Doug Poskitt
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Allied Summer 1940

Options
Western : Britain = P; France = O (15); USSR = P
Eastern : Britain = P; France = P; USSR = A
Med : Britain = A; France = P; USSR = P

France spends 15 BRPs on an offensive option, leaving 52 BRPs, 34 of which may be spent this turn.

Movement Phase
Paris, being occupied by Axis units, is unable to act as a source of supply for French units in European France. In order that a counter-attack on Paris is possible, supply must be provided by British fleets based in Scapa Flow. They will carry supply from London to France via Cherbourg. As the French need supply provided to at least ten ground units, two fleets must be designated as supply fleets. Eighteen factors can provide supply to all French units in France (less the two units in the Maginot line) except for one of the airbase counters in Q19. (The two British airbase counters are left unsupplied, and thus they will be placed on London during the SR phase, at no SR cost.)



The French adjust the deployment of their forces so that 23 ground factors are adjacent to the German mega-stack on the bridgehead in Paris. With 10 AF’s of GS flown in support of the impending counter-attack, the French will get a 1:2. Chances of success are slim, as only a CA will have any possibility of a result that may lead to the re-occupation of the capital. French survival hinges on a 1 in 6 chance that gives a second die roll, which may or may not prove favourable. Being realistic, the chances are not good.

The RAF evacuates France, flying a 5-4 airwing to Glasgow and a 3-4 airwing to Belfast. Whilst the British High Command reorganises the deployment of forces in Britain, along with rebuilding the BEF, there is no chance that these airwings can be counter-aired by the Luftwaffe.



Britain’s last remaining airbase is constructed in north Wales (hex H23). The good point about placing an airbase here is that it can cover all the southern beaches, whilst at the same time remaining out of counter-air range.

The bad point is that now Britain has all three airbases in use on the board, so any that are needed in the Mediterranean will need to be SR’d there. Whitehall can reasonably expect the two airbases in north-western France to appear in London at the end of the turn.



In Egypt, the 3-4 Infantry Corps in LL28 moves forward to LL27. Its place in LL28 is taken by the 3-4 Infantry Corps stationed in Port Said. I make this move not only to strengthen the front line position against the Italians for the present, but also because if the Axis are going to do what I think they are going to do – that is, take out Yugoslavia in Fall 1940 and Greece in Fall/Winter 1940, preparatory to Operation Barbarossa – then once I am sure that Britain will not be a target, I intend to transfer airwings to Egypt and take the offensive against Benito’s legions.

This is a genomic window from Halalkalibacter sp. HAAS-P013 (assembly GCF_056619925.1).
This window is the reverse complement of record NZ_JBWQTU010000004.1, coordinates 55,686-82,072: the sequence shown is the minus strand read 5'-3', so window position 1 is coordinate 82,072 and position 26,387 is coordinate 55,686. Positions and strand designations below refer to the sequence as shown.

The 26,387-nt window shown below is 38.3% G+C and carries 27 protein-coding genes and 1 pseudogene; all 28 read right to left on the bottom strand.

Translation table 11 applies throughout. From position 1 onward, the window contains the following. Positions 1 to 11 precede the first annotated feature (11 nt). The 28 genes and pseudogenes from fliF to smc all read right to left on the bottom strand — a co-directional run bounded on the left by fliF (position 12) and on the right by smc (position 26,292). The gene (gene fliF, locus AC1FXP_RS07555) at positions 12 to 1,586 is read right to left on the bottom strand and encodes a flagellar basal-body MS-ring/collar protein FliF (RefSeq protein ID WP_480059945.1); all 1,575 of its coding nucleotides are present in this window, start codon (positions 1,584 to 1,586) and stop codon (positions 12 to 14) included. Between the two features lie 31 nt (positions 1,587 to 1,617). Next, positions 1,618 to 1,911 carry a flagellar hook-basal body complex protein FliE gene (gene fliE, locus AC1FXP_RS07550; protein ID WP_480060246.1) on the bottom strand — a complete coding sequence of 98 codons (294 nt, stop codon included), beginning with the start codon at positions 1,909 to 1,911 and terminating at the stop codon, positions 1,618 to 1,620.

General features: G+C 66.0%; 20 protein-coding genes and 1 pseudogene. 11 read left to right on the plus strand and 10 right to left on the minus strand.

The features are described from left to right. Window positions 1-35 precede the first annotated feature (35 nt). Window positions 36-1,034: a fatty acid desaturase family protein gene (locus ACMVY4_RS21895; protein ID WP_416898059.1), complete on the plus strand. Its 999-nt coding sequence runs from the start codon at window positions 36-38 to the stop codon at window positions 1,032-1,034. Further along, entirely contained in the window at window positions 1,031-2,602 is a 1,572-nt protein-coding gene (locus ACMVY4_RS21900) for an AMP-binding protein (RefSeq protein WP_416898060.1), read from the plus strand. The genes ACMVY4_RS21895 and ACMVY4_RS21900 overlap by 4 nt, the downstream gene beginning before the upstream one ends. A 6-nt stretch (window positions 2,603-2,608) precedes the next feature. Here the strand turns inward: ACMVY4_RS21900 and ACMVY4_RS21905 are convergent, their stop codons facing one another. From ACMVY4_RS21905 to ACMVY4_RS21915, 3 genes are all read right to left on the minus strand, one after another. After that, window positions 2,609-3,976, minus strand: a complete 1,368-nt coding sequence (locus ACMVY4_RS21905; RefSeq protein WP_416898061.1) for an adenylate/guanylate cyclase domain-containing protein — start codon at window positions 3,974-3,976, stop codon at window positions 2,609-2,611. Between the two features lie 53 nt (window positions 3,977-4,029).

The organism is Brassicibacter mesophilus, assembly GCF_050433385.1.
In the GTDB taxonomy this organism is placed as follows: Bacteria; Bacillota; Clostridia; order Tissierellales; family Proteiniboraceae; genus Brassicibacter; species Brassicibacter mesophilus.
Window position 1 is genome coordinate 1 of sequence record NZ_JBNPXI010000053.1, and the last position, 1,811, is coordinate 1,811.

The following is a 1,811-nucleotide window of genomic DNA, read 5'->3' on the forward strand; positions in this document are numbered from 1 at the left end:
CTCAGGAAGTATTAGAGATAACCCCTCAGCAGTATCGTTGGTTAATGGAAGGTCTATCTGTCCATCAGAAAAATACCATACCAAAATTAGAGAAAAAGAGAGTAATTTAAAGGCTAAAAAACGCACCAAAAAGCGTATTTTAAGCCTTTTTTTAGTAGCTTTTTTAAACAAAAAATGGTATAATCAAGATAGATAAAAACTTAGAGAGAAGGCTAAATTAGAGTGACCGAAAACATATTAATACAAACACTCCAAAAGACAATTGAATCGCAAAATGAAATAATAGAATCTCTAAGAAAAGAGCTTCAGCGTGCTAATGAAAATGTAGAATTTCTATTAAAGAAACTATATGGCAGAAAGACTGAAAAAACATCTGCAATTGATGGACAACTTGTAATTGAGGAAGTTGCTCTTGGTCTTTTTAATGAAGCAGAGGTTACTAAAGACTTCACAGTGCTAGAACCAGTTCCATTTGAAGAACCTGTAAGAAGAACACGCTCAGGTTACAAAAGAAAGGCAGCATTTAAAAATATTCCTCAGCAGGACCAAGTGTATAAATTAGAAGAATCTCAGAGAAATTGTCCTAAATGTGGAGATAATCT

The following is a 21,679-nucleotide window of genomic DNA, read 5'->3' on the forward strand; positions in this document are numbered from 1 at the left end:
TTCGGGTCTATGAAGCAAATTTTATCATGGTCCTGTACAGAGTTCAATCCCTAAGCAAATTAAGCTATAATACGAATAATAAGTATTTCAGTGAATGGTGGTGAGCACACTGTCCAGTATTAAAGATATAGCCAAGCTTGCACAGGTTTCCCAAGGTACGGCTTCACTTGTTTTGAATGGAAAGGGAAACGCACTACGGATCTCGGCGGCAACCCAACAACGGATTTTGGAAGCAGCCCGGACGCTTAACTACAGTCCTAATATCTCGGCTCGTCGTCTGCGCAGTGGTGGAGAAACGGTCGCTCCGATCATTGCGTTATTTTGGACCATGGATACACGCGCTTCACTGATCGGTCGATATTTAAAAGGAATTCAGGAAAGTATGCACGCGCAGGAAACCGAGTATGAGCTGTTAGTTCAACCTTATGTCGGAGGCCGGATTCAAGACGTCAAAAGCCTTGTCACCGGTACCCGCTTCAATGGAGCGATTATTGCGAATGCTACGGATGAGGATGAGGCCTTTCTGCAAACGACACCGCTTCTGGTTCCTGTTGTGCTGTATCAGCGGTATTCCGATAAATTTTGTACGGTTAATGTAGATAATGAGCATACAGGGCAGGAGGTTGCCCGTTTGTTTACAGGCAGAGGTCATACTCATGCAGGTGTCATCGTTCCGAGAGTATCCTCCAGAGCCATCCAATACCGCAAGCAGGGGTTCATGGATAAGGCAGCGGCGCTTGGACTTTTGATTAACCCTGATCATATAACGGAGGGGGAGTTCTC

I will be patient for just a turn or so longer, in order to be certain of his overall intentions … then it’s time to start hitting back, in preparation for establishing my position in North Africa in pursuit of my longer-term plans. (No wasteful side-shows in support of the Balkan states for this British Government!)

Combat Phase
The two French 5-4 airwings fly GS over Paris for the coming battle. Combined with the 23 ground factors, that gives France a total of 33 factors for the assault. The German flies 10 AF’s of lent Italian air from Bonn as DAS for the battle. The stage is set; the French will launch a desperate counter-attack on their beleaguered capital at odds of 33:56 (1:2) with CA odds at 33:33 (1:1). Only a CA result and a favourable second die roll can hope to wrest Paris from the invader and so keep France in the fight.



Believe me, there is palpable tension in the air as I take this die roll.

I roll a 3 - “CA”! Hope springs eternal - literally. (Both of us were tight-lipped at this point.) The German counter-attack is a 2 - “CA”!! What odds two “3’s” in a row? The French roll again – they roll a 5 - “A”!!!

Paris falls! La France est morte!

Oh man, that was close. The French were within reach of a result. In the end, an old cliché rings true – “so near and yet so far”.

I sit back and shrug my shoulders. It’s not the end of the world; after all, France held out till Summer 1940 and that was the least I had looked for the French to achieve way back when we started the game. There is, of course, the added bonus that a whole swathe of French ground and air units bite the dust, which means they won’t be counted in the calculations for the Vichy French forces.

My opponent lets out a sigh of relief and says nothing.

French casualties were enormous: 2 x 5-4 airwings; 3 x 3-5 Armoured Corps; 7 x 2-3 Infantry Corps. (A whopping 62 BRPs worth!).

In European France, 6 x 2-3 Infantry Corps, 3 x Replacement units; and 2 x airbases’ remain. Three French 9-factor fleets are in North Africa. Finally, one 2-3 Infantry Corps is in Lebanon-Syria.

Attrition combat in the Mediterranean on the 1-10 column sees the British roll for a 1C. The Italian Replacement unit in Rome is eliminated.

Vichy France
Three 2-3 Infantry Corps, two Replacement units and an airbase survive the Vichy halving process and move to Vichy France as shown in the image below.